Recent studies have linked screen time – including video game play – to concerning outcomes in children, including low self-esteem, low life satisfaction, and depressive symptoms. Screen time has also been found to be correlated with symptoms of ADHD in children and adolescents, even when earlier attention difficulties are taken into account.
Our efforts to identify the features of a resilient mindset represent more than an academic exercise. We believe that the more precisely we can articulate these features, the more successfully we can develop strategies for nurturing this mindset and resilient behaviors in ourselves and in our children.
Although medication treatment for ADHD has been shown to significantly reduce core ADHD symptoms in hundreds of studies, important concerns remain about it being prescribed inappropriately to children and teens who do not have ADHD. There is also evidence that many youth with ADHD who could potentially benefit from medication treatment do not receive it, and may realize poorer outcomes in as a result.
Telemental health is the use of telecommunications or videoconferencing technology to provide mental health services. It is sometimes referred to as telepsychiatry or telepsychology. Research suggests that telemental health services can be effective for many people, including, but not limited to those with attention-deficit/hyperactivity disorder (ADHD), post-traumatic stress disorder (PTSD), depression, and anxiety.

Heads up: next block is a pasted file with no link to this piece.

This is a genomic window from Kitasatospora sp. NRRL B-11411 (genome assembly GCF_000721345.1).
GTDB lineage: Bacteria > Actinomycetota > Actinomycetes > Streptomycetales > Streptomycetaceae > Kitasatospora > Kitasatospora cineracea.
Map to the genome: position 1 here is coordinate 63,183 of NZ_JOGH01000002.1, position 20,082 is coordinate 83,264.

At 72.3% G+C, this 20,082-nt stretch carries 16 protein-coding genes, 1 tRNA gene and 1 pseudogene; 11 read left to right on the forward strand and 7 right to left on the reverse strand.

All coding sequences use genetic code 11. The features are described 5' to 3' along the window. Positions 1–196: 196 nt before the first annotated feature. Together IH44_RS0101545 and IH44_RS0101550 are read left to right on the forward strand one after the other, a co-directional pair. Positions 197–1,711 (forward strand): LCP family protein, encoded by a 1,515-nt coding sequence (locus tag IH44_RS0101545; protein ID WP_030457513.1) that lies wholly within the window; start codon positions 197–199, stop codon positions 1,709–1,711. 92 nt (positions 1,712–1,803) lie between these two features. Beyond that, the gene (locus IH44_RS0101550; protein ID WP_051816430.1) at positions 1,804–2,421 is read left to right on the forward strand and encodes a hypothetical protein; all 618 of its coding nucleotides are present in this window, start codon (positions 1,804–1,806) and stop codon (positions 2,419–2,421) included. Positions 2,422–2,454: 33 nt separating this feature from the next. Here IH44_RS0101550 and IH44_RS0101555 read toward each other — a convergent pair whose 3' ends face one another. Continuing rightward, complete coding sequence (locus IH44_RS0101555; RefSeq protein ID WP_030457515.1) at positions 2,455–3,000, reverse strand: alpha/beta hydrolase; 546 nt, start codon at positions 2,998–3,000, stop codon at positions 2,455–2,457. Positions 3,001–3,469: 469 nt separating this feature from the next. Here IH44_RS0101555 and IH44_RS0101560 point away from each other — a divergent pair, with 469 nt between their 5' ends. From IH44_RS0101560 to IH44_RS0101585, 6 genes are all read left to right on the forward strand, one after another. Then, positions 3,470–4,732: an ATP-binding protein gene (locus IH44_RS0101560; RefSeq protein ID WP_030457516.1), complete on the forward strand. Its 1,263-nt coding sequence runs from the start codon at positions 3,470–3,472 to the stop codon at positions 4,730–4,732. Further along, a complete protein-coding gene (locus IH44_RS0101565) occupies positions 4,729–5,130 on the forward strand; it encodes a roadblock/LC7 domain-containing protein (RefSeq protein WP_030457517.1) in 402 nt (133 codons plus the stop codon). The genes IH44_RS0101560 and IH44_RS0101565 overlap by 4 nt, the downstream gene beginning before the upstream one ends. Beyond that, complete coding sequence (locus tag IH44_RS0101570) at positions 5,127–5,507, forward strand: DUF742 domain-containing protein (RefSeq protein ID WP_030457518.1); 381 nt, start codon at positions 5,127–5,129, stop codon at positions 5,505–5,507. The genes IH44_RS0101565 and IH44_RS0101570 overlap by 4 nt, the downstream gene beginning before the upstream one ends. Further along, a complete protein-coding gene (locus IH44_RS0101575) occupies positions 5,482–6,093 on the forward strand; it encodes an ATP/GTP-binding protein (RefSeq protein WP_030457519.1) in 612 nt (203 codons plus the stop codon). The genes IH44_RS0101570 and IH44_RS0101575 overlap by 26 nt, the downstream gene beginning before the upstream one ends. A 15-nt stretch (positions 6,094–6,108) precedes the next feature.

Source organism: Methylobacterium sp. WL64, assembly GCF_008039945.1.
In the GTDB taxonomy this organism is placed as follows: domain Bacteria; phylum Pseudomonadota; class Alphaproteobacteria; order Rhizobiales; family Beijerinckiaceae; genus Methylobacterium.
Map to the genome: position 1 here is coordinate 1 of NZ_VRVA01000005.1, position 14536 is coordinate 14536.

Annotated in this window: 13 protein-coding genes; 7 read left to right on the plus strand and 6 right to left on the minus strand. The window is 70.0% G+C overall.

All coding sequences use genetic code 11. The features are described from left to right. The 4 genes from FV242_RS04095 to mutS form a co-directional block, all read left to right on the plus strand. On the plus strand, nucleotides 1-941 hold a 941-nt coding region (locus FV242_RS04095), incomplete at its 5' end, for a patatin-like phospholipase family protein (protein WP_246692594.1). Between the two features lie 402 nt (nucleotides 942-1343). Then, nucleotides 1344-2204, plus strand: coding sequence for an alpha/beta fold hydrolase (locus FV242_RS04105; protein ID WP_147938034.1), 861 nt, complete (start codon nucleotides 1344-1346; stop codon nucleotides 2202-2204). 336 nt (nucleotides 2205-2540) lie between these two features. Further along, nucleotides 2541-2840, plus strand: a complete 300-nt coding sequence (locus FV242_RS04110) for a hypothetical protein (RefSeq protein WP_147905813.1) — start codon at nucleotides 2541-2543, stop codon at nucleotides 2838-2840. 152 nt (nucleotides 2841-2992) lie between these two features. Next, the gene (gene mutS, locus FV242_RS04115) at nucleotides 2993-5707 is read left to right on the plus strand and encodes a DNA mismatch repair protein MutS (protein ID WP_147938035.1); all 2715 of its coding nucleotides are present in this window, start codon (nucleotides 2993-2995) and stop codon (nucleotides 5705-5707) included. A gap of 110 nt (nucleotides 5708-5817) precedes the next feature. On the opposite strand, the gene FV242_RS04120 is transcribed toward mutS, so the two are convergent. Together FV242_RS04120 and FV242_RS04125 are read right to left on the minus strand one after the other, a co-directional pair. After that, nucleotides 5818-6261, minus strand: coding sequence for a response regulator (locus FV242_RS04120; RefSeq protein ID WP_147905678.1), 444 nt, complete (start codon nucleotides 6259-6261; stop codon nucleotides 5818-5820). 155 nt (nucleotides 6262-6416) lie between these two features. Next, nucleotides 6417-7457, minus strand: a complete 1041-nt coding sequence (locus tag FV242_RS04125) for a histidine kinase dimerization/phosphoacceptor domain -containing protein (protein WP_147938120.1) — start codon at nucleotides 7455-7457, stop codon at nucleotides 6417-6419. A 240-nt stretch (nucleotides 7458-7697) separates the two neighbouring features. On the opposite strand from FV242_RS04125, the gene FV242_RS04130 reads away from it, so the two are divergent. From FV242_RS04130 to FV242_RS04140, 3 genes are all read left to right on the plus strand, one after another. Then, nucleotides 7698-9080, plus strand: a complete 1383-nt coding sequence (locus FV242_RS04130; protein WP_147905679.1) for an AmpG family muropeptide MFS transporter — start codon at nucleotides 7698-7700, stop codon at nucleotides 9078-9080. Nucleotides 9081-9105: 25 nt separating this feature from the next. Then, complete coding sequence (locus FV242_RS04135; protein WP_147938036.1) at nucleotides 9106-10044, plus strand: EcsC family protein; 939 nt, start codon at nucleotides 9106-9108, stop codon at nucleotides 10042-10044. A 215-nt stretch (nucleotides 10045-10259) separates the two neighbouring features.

When a child is diagnosed with ADHD, parents confront the difficult decision about which treatment(s) to pursue to best help their child succeed. While deciding on an initial treatment plan is important, equally important is establishing a plan to monitor how well that treatment is working on a sustained basis, regardless of what specific treatment(s) is being used. This is because children’s response to ADHD treatment often changes over time and a strong initial treatment response – be that medication treatment, behavior therapy, dietary treatment, etc., – provides no assurance that important treatment benefits will persist.
Executive functioning skills are essential to navigating the classroom and the social arena in college. To do well in your courses, you must be able to draw upon functional memory, focus, and observation to process and synthesize information from lectures and readings. To complete assignments and keep on schedule, you need time management, organizational, and goal-defining skills. All of these skills fall under executive function.
Executive functioning carries over into social settings, too. To effectively network and form valuable relationships, you need emotion control, observation skills, and self-awareness.